Written by Weng Leong Chu
The Menu takes the cooking-programme genre to a whole new level as guests are forced to choose between guts and glory. The film is set across a multi-course gourmet dinner at Hawthorne, a restaurant on a secluded private island where chef Julian Slowik (played by the disarmingly chilling Ralph Fiennes) aims to more than dazzle his obscenely rich customers.
The film’s narrative structure is segmented based on the courses featured in Chef Slowik’s exorbitant dinner menu which become increasingly bizarre. A memorable dish in his repertoire was the oxymoronic ‘Breadless Bread Plate’ – scant drops of savoury oils and emulsions served on an empty plate. Playing on his customers’ arrogance and elitism, Slowik explains that bread is for peasants, unfit for billionaires who rise above the common man.
The stunning visual language of the film lies in its delectable food photography. With the creator of the Netflix series Chef’s Table David Gelb as the film’s second assistant director, every dish is captured with a visceral and glossy sheen, staged with astute preciseness and elegance. Almost every course on the menu, created by three-star Michelin Chef Dominique Crenn, is introduced with a 20-second close-up followed by an on-screen caption describing the actual ingredients utilised. Ironically, the shot of the ‘Bread-less Bread Plate’ features in great detail the most vibrantly coloured dollops of butter and emulsions atop a gleaming white plate, exuding a sense of absurdity, satire and sarcasm.
While the food corruscates in the well-lit studio, the contrasting humour in the film is dark and satirical. Whilst Chef Slowik ruthlessly unleashes his wrath, dominance and control over his privileged customers, the audience is reminded of Fiennes’ wide-ranging acting roles, including playing the amiable and quirky protagonist Monsieur Gustave in The Grand Budapest Hotel (2014). Other standout performances include Nicholas Hoult playing a culinary connoisseur and Anya Taylor-Joy as his new upper-class girlfriend whose unstable relationship undergoes intense scrutiny and pressure as the nine-course storyline progresses.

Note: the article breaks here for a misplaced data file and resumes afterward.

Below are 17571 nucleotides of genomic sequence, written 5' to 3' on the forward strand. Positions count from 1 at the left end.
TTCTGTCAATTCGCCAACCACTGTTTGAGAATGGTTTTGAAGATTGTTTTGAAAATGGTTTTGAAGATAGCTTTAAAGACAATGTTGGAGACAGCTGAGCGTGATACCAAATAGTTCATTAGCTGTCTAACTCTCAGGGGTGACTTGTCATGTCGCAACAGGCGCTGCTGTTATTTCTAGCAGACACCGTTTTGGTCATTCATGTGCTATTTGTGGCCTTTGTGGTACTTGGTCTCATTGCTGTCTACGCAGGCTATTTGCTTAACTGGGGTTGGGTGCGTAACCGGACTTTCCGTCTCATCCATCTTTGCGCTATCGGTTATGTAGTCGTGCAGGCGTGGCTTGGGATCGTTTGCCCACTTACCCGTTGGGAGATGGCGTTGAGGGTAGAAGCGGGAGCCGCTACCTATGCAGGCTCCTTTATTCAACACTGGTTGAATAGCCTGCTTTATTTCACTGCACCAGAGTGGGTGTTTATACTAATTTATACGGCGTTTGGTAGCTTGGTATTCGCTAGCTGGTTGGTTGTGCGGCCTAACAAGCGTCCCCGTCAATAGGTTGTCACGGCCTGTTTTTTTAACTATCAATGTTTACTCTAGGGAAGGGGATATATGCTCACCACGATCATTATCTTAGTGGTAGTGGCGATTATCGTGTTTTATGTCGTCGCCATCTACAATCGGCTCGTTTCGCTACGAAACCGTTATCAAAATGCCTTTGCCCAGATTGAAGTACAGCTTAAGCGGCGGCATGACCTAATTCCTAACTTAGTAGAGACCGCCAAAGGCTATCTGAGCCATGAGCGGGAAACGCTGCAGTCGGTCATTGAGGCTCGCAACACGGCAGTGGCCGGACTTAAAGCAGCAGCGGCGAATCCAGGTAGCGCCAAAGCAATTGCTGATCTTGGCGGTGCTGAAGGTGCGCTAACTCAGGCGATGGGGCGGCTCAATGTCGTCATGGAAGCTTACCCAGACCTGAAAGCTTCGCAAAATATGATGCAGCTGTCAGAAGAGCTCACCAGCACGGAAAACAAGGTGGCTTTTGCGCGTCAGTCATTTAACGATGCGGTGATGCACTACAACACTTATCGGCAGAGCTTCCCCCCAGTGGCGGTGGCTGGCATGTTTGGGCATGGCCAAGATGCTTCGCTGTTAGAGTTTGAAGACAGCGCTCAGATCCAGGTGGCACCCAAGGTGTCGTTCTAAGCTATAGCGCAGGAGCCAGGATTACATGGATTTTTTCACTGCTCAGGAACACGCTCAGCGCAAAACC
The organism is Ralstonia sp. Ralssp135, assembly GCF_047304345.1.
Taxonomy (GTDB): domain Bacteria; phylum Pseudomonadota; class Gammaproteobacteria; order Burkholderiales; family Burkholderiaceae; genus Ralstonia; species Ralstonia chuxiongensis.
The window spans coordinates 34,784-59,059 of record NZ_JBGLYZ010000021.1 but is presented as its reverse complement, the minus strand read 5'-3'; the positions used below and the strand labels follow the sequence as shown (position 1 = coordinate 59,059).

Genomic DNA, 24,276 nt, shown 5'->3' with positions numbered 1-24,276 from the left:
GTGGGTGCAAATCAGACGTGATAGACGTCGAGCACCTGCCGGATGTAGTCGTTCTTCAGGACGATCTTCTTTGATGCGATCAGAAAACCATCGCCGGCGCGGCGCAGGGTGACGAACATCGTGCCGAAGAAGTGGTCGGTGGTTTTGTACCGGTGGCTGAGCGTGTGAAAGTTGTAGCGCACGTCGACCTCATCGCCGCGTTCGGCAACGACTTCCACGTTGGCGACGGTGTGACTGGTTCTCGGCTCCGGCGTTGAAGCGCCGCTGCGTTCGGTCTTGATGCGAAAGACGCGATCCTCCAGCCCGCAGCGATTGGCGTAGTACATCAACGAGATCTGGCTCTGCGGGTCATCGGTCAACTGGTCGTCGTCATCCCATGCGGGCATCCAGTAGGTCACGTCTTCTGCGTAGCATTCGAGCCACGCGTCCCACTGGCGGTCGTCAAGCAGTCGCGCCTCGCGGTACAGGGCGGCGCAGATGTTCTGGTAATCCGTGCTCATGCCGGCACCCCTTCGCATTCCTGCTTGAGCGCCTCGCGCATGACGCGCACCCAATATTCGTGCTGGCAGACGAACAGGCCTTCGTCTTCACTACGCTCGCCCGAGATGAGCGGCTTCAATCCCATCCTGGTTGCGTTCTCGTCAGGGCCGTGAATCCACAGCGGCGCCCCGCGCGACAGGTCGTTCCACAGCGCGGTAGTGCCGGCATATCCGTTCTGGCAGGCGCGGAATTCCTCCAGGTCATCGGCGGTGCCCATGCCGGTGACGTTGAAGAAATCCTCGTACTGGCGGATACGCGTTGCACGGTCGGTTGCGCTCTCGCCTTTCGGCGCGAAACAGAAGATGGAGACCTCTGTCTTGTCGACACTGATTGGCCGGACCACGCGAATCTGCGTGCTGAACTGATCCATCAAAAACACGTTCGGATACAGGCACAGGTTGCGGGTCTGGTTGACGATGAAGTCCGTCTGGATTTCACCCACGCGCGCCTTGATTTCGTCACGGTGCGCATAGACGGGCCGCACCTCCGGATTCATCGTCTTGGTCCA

Compared to Triangle of Sadness, The Menu’s dark humour takes precedence and any commentary on class warfare is relegated to the backseat. The film perfectly dovetails the artful beauty of fine dining with pulses of comedic elements, and when you least expect it, sprinkles heartwarming elements of sympathy and human connection. As the audience in the theatre broke out in laughter, several others looked troubled and deeply disturbed. After all, fine dining is an acquired palate – especially ones with a killer menu.
This review is published as an extension of *SCAPE’s Film Critics Lab: A Writing Mentorship Programme organised by The Filmic Eye, with support from the Singapore Film Society.
About the Author: Weng Leong prides himself in having watched Parasite before it won Best Picture in 2020 and will gladly mansplain to anyone why Memories of Murder is Bong Joon-Ho’s best film. He is most often seen talking about film and politics instead of actually studying at SMU.
About the Movie:
Directed by: Mark Mylod
Cast: Ralph Fiennes, Anya Taylor-Joy, Nicholas Hoult, Hong Chau, Janet McTeer, Paul Adelstein, John Leguizamo, Aimee Carrero, Reed Birney, Judith Light, Rebecca Koon, Rob Yang, Arturo Castro, Mark St. Cyr, Peter Grosz
Duration: 1h 47min
Synopsis: Foodie Tyler Ledford and his date, Margot Mills, travel by boat to Hawthorn, an exclusive restaurant owned and operated by celebrity chef Julian Slowik, located on a private island.
Catch The Menu in cinemas and Disney+ now.